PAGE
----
** Ooohs and aaahs for Brandon Wallace's first quarter block on Yi. I'm quickly on the bandwagon for the newest addition to the roster, first reaction is that he has "game feel", something so many rookies of the Y2K NBA don't have entering the league. Rule of thumb for me the first time I see players and evaluate, is what's the upside? What does a player have that you can't teach, and what don't they have that you can? Now at first glance, Brandon Wallace is thin. Real thin. Kate Moss thin. Turn sideways and he disappears thin. When a summer league jersey, which we used to call a "pinny" back in the day, is falling off you, you need to find In and Out Burger. But weight, like a jump shot (Rajon Rondo) and strength (Al Jefferson) is something you can add on as you go. Game feel you can't.
** Much harder usually, is taking weight off, which is a battle Glenn Davis is clearly still fighting. (Sweet baseline jumper though late in the 1st) Big Baby might very well be the player that benefits the most from this week, jumping on that learning curve of the physical and emotional requirements of his playing his position in the NBA.
** Numbers lie in the summer, almost invariably...but it should be pointed out that Leon Powe's 23 point-12 rebound night came not against someone who'll be an intern at Smith Barney in the fall (like many roster-fillers here this week), but rather against an NBA veteran, five inches taller in Wang ZhiZhi. He was ginormous (another new Webster's word...I don't think The Rock ever used it) in this one. It's what you want to see when players return for their second year in Vegas. The sense that they're varsity players, playing in a JV game. Leon had it last night, Rondo's had it all week, the same way Gomes was the best player on the floor here last year.
** Gerald hasn't shot the ball well here this week, but I don't care if he misses every shot he takes. It's defense that's going to give him the minutes, and that's how he'll make the leap. If and when his execution matches the intensity and focus he's putting on that part of his game this week, big things will happen. He'll always be able to score at any level...in his sleep.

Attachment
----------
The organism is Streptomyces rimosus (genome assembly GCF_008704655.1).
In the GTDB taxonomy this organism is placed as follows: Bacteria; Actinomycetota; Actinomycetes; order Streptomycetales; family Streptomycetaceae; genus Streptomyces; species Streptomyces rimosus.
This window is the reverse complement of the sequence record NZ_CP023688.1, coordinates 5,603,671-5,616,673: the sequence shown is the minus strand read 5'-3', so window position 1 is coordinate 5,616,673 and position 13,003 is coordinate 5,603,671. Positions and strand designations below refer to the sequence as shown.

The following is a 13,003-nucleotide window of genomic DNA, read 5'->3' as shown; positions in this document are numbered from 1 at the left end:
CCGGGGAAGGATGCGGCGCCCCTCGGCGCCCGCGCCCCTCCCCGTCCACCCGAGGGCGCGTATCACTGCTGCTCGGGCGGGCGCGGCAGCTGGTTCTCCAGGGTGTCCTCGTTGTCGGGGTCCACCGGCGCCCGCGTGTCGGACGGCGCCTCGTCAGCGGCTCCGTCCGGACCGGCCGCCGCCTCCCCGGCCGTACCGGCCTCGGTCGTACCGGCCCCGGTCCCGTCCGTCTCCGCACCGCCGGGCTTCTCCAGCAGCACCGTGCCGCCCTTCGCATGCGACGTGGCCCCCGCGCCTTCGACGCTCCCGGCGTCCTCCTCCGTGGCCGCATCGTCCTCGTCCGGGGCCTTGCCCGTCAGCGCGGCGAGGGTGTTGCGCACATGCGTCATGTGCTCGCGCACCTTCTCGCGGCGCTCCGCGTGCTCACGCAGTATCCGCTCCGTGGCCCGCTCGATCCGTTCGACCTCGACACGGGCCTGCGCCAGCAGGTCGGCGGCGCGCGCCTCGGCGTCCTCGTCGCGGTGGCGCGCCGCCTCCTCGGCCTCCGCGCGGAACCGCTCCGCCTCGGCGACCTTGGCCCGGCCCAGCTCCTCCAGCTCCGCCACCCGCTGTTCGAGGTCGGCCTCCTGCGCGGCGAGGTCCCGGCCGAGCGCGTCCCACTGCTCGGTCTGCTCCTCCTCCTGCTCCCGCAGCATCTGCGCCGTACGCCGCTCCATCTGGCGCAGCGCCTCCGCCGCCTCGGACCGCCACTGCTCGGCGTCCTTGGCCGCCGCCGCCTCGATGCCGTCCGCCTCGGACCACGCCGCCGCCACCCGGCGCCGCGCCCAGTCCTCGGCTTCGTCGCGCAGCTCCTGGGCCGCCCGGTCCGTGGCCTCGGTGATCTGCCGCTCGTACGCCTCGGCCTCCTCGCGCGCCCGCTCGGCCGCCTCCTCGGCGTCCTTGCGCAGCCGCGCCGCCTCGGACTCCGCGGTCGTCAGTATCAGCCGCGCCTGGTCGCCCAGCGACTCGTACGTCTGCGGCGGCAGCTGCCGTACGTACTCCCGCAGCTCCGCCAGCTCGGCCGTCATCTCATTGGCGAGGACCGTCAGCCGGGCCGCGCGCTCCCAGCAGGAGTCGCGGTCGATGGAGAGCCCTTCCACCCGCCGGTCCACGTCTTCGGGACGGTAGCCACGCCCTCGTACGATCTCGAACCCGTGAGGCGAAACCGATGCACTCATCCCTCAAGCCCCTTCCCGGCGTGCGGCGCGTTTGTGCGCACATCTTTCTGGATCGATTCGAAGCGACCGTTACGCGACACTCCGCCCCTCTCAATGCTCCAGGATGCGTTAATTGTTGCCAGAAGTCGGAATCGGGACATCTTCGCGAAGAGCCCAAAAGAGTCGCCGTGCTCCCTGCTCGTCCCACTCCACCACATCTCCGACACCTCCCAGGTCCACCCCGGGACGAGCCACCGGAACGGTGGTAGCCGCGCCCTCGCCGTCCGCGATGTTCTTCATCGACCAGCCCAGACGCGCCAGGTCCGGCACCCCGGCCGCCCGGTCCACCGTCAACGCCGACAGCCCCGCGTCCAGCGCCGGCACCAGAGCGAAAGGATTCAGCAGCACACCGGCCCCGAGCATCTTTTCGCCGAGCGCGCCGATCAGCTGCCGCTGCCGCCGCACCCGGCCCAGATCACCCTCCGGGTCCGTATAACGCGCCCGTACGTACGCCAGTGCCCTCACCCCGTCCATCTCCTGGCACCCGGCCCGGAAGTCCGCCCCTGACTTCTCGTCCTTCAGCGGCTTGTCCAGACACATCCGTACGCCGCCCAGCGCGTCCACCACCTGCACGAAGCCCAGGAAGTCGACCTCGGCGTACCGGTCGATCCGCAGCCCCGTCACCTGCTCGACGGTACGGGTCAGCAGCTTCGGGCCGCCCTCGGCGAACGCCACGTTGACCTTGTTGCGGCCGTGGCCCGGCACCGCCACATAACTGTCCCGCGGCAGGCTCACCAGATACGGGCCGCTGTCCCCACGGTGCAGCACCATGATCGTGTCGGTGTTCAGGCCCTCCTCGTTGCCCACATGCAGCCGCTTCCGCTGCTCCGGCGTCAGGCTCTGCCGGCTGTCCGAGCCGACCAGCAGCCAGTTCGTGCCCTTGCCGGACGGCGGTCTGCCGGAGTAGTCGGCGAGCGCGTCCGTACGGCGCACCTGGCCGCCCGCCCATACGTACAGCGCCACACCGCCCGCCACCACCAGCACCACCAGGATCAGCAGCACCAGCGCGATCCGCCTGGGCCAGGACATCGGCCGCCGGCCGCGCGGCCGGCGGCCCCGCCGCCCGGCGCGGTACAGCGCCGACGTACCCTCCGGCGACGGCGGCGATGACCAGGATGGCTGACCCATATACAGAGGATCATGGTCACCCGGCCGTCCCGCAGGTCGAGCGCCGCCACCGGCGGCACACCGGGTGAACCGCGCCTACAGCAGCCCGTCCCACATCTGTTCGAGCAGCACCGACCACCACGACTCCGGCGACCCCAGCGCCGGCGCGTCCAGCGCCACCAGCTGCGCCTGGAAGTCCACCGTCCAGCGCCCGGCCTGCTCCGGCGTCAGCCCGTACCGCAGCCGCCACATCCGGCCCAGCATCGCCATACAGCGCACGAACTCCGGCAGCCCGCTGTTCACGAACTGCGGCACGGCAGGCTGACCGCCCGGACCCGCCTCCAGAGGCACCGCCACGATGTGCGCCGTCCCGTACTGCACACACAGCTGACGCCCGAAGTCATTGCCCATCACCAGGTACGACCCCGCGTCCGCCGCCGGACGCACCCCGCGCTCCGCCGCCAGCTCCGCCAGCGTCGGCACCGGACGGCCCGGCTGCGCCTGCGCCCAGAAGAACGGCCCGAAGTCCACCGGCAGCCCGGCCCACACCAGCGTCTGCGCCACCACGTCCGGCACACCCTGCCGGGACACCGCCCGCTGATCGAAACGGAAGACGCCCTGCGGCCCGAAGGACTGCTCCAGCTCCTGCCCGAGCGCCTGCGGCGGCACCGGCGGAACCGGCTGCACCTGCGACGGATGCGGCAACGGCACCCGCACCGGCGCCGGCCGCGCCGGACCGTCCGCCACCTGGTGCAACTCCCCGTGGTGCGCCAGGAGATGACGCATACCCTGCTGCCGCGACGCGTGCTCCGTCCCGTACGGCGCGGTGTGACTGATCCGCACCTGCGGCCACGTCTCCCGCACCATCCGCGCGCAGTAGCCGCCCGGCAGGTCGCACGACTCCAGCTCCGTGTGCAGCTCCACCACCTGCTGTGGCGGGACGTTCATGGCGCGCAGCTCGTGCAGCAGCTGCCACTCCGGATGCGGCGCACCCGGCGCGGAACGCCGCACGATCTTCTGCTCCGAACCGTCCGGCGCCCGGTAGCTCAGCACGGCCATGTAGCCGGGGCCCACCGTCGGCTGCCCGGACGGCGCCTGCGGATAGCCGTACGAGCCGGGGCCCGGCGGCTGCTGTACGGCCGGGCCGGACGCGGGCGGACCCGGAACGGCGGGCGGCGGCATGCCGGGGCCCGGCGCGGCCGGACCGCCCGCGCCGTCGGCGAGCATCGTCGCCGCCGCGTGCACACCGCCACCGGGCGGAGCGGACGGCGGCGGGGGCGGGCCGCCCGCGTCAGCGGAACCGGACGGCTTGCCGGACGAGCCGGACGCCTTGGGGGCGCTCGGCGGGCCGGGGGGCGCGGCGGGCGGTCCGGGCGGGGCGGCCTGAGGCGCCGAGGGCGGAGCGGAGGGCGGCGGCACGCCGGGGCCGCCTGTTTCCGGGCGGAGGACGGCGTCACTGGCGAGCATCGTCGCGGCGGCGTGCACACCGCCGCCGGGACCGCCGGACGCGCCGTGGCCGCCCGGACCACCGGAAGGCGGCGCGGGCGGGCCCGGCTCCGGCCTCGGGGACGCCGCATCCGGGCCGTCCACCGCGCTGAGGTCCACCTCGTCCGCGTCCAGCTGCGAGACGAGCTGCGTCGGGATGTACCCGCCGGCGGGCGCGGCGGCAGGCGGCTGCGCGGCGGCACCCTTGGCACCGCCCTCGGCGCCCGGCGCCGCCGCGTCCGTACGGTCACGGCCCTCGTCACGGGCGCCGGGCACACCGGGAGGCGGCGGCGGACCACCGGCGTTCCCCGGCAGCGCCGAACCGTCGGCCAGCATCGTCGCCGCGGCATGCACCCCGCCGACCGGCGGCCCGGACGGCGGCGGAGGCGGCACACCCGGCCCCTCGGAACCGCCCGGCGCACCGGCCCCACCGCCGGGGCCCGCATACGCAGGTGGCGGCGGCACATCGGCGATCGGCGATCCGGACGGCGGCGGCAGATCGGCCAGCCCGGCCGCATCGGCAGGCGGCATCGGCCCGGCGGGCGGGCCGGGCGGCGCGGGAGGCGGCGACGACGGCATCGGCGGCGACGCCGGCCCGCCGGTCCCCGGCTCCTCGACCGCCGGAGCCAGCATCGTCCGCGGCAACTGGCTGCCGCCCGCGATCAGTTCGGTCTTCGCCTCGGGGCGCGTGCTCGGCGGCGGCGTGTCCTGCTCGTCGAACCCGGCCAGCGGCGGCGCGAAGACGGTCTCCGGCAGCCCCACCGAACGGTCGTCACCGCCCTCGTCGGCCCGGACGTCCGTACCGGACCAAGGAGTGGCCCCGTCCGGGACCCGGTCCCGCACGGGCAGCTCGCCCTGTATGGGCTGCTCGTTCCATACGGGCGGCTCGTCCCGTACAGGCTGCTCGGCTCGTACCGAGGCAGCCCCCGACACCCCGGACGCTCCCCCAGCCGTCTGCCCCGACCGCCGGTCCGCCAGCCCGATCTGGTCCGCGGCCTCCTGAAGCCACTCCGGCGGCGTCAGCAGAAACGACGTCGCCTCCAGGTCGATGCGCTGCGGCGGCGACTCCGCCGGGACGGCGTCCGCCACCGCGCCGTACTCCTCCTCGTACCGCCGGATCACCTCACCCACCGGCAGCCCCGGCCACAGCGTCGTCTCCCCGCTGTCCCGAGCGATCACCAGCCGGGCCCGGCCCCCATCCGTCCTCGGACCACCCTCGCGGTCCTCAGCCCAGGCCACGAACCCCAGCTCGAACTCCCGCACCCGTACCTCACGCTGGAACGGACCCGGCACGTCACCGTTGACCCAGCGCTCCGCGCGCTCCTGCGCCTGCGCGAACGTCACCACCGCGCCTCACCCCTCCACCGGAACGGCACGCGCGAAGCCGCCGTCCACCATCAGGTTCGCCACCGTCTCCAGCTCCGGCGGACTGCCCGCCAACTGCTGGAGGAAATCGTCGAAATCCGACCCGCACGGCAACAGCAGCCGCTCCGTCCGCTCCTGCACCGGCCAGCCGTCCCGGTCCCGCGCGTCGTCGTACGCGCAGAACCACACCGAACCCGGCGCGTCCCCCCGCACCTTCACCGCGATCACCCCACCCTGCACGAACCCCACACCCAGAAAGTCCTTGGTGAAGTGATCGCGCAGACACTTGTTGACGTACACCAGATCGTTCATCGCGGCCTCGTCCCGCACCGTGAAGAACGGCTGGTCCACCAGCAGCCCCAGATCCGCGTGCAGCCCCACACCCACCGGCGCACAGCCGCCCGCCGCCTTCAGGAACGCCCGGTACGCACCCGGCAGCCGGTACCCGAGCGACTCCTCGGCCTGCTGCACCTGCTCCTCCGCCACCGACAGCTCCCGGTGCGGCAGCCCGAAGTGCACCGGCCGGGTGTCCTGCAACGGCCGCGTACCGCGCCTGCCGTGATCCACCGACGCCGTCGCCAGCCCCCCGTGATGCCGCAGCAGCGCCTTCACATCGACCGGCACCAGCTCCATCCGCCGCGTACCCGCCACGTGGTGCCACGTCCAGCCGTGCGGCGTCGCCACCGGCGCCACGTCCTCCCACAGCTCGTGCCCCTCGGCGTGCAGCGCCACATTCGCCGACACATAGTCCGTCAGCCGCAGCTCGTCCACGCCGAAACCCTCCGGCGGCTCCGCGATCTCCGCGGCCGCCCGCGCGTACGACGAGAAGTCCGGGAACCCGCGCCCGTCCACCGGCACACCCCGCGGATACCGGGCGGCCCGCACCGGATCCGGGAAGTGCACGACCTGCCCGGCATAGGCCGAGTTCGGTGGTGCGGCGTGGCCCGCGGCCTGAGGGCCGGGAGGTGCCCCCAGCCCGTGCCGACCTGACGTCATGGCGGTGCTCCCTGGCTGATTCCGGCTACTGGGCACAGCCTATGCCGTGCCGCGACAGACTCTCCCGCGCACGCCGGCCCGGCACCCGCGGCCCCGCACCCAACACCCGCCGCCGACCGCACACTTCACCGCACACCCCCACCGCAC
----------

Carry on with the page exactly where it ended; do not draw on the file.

** It was not a good night, nor has it been a good week for Yi Jianlian, who at times last month was ticketed for the Celtics #5 pick. 26% shooting and 12.3 fouls/48 minutes But for Yi, and Kevin Durant, and Jeff Green and Greg Oden for that matter. It's a valuable reminder that the road ahead is long, and it's going to be bumpy, tonsillectomy or not. (How about the Blazers' prescription for their new franchise center? "Take two seats at the ESPY's and call us in the morning.")
** But watching Yi, and Wang Zhongguang, Zhang Songato and the rest of Team China last night, I did have one overwhelming thought....I would have given every Yuan in my pocket to hear Tommy broadcast this game.
I'll check back from courtside tomorrow night at Cox Pavilion.
Now my partner, my brother, yin to my play-by-play yang Cedric Maxwell isn't in Vegas this week. He's off scouting the Rocky Mountain Revue in Salt Lake.
(Anyone buying that? Anyone at all. Didn't think so.)
But for those of you that don't know, you can reach us year round at email@example.com. I'll be happy to open the mailbag over the next couple of days, and I promise...